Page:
So you think the Loch Ness Monster never existed? That the story is a cunningly cobbled-together fiction intended to boost tourist interest in an otherwise unrelentingly dull (only to some) part of mid-Scotland? Think again.
The embryonic science of geomythology is breathing new life into such stories, legitimising the essence of some and opening up the possibility that other such folk tales might not be pure fiction but actually based on memories of events our ancestors once observed.
Lacking the scientific understanding available to us today, people in the past contextualised such observations in ways that made sense to them. Keen that their descendants should know what had happened, not least should it happen again, many such stories were passed on (commonly orally) from one generation to the next. Invariably cloaked in multiple layers of embellishment, some stories have survived until today.
Science has long vilified those who argue for the existence of giant saurians lurking in the depths of Loch Ness, but there has been some rehabilitation of these “monster sightings”. The geologist Luigi Piccardi, who has done much to make the novel field of geomythology respectable, has argued that observations of “Nessie” are no more than the unusual agitation of the lake’s water surface during an earthquake.
The first written mention of the Loch Ness Monster, in the seventh-century Life of St Columba, notes that the “dragon” appears cum ingenti fremitu (with strong shaking) before disappearing tremefacta (shaking herself). And Piccardi has noted that the most seismically active sector of the Great Glen Fault, along which periodic earthquakes occur, runs along the axis of Loch Ness.
Piccardi also argues that many temples built during the Classical period in the eastern Mediterranean were intentionally built over geological fissures from which escaping neurotoxic gases might cause those sitting above them – like Pythia in the Oracle at Delphi – to go into a trance in which they could reputedly foresee future events.
The Pacific Islands, the focus of most of my research over the past 30 years, has stories about past natural events – massive eruptions and earthquakes, giant waves, for instance – that have traditionally been regarded as largely apocryphal. I have focused on some of the stories from Pacific Island cultures about “vanished islands”, stories that come from almost every part of this vast region – nearly one-third of the earth’s surface. The idea of an entire island disappearing suddenly seems instinctively implausible, the stuff of Atlantean fantasy, yet there are many such stories in the Pacific that seem quite believable at their cores.
Take the example of Teonimenu, which probably disappeared some 400 years ago, between the islands of Makira and Ulawa in the central Solomon Islands. While most local traditions remember its disappearance as the act of a vengeful cuckold, the details about the accompanying series of tsunami waves and the location of Teonimenu on the crest of a steep underwater ridge suggest this might really have happened as a result of an earthquake-induced landslip.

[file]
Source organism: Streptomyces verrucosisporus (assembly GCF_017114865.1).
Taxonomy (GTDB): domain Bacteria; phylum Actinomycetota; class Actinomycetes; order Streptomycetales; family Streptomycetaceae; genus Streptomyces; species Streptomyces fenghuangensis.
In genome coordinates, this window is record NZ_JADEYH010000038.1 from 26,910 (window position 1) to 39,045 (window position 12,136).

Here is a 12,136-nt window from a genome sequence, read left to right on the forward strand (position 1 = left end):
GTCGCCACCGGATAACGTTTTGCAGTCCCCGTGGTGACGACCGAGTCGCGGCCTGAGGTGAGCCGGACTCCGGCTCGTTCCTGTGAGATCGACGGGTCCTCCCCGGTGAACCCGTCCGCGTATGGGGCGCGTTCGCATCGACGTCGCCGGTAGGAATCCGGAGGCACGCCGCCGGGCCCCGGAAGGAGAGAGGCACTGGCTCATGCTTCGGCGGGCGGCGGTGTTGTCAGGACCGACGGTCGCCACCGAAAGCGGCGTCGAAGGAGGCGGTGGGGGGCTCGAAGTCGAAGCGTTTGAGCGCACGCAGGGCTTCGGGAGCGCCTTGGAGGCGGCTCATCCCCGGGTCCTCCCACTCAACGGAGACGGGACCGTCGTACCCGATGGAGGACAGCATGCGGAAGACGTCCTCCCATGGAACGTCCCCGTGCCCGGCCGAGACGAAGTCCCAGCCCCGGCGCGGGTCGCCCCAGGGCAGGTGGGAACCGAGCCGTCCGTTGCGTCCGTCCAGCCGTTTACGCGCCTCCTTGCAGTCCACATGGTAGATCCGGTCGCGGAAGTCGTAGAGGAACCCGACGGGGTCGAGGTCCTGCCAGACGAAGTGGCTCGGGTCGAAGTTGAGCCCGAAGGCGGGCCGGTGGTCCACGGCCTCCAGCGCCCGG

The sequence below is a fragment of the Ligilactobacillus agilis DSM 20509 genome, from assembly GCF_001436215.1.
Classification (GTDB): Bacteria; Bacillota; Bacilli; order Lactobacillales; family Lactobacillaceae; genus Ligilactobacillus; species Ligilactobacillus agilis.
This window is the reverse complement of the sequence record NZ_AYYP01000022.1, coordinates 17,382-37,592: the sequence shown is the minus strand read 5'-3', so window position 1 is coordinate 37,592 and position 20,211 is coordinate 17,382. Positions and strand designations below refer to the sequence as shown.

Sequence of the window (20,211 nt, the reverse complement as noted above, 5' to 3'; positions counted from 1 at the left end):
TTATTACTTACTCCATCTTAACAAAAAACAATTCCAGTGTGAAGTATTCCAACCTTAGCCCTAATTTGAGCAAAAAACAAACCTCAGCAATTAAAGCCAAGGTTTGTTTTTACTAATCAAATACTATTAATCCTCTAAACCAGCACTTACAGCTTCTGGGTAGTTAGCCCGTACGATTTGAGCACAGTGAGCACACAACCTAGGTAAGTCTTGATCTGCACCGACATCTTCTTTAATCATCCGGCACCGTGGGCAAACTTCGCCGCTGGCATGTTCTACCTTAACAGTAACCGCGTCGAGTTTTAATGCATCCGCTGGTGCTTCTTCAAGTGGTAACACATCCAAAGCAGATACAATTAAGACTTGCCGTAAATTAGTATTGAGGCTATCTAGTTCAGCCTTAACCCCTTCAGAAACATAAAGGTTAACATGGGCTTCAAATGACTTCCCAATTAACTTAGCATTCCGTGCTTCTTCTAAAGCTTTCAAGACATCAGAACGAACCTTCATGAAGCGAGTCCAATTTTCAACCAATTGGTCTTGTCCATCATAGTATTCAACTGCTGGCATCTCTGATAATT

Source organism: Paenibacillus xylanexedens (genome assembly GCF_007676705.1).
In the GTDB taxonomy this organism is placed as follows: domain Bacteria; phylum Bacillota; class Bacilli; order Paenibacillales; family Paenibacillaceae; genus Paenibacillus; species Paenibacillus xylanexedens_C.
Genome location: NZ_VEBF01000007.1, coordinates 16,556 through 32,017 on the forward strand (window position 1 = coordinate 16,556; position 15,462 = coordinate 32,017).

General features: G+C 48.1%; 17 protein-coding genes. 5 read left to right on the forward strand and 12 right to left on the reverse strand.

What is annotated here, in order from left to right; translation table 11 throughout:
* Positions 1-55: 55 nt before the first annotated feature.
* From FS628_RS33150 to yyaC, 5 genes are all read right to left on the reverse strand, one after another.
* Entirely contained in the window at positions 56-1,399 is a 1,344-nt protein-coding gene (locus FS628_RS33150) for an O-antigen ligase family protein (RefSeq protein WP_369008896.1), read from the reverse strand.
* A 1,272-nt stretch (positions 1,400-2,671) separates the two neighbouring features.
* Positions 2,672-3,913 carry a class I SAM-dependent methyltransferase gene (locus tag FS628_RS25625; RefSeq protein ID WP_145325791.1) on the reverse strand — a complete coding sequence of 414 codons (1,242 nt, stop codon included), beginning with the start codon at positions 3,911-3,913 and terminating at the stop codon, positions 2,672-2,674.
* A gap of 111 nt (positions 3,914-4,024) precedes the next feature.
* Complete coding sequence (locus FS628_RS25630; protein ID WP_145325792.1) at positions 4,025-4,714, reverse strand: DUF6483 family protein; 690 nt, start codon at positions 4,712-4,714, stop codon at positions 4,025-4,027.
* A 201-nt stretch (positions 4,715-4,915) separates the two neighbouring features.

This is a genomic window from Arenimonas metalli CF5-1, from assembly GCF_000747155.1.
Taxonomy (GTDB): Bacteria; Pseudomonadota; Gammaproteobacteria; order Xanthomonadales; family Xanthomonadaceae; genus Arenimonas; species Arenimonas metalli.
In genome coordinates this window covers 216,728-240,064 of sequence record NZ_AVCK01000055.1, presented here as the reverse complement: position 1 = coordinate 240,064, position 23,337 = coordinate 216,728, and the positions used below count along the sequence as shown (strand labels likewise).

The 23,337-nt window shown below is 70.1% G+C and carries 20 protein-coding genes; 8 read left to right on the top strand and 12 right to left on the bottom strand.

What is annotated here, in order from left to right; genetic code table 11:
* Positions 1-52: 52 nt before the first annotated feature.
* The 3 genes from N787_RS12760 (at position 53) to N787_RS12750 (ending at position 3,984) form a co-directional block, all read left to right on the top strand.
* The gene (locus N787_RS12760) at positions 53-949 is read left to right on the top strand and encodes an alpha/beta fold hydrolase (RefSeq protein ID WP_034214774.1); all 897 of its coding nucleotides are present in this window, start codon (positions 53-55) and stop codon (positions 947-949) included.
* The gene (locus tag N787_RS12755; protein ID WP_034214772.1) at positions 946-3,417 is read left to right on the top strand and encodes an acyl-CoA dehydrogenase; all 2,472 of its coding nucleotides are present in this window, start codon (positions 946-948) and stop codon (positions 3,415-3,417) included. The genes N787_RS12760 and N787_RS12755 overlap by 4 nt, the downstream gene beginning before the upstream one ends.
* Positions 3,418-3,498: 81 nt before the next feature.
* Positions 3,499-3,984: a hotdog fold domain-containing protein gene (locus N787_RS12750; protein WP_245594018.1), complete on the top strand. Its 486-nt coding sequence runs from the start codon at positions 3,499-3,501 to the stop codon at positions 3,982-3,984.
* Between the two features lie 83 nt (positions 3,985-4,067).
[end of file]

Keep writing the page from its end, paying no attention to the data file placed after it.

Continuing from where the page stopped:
Similar stories have been collected from central Vanuatu, where an island named Vanua Mamata abruptly disappeared about 1870. This was probably a result of an eruption-linked landslide on the underwater flanks of the giant Ambae Island volcano (which today is once again threatening to erupt). With great difficulty, it is said, the survivors saved themselves, paddling north to settle on the island of Maewo where today they recall the loss of Vanua Mamata bifo bifo yet (long long ago).
Of course, there is a limit. And that limit has been crossed when you confront many of the stories about “sunken continents” in the Pacific, perhaps Mu or (Pacific) Lemuria dreamed up by some of its early European explorers who struggled to rationalise the existence of such a large, almost landless, ocean. Some of them, like Dumont d’Urville and the geologist Jules Garnier, were convinced there had once been a continent spanning the Pacific that had sunk, leaving only the former mountaintops poking above the ocean surface.
This theory allowed 19th-century Europeans to deny the manifestly extraordinary maritime abilities of Pacific Islanders who were portrayed as the fortunate survivors of the cataclysm, stranded on their isolated islands. Yet stories suggesting the entire Pacific (or indeed the entire Indian Ocean or the entire Atlantic) were once occupied by a single continent are demonstrably false. We’ve looked.
That said, there is plenty to stoke the imagination – and even a few disingenuous geoscientists happy to add fuel to the fire. Take the “sunken city” off the coast of Yonaguni Island in southwest Japan, which numerous people will assure you was once part of the continental empire of “Mu” that spanned the entire Pacific. There is no shred of real evidence of human structures off the Yonaguni coast (any more than there is of Mu), but for those untutored in the ways that sandstones and shales weather, it might appear there are giant “carved” steps and suchlike.
My involuntary introduction to geomythology came in mid-2000 when I was working at the international University of the South Pacific, based at its main teaching campus in Suva, Fiji. Having won some research funding and engaged three research assistants to accompany me to the Lau Islands of eastern Fiji, there was a coup; by far the nastiest of the four I have survived.
It seemed the wrong time to do fieldwork so I set the research assistants to work in the university library’s Pacific Collection, searching for any published stories about Pacific Islander traditions of memorable geological events. The haul they recovered astonished me and turned my attention to how oral traditions might illuminate the geological history of the Pacific.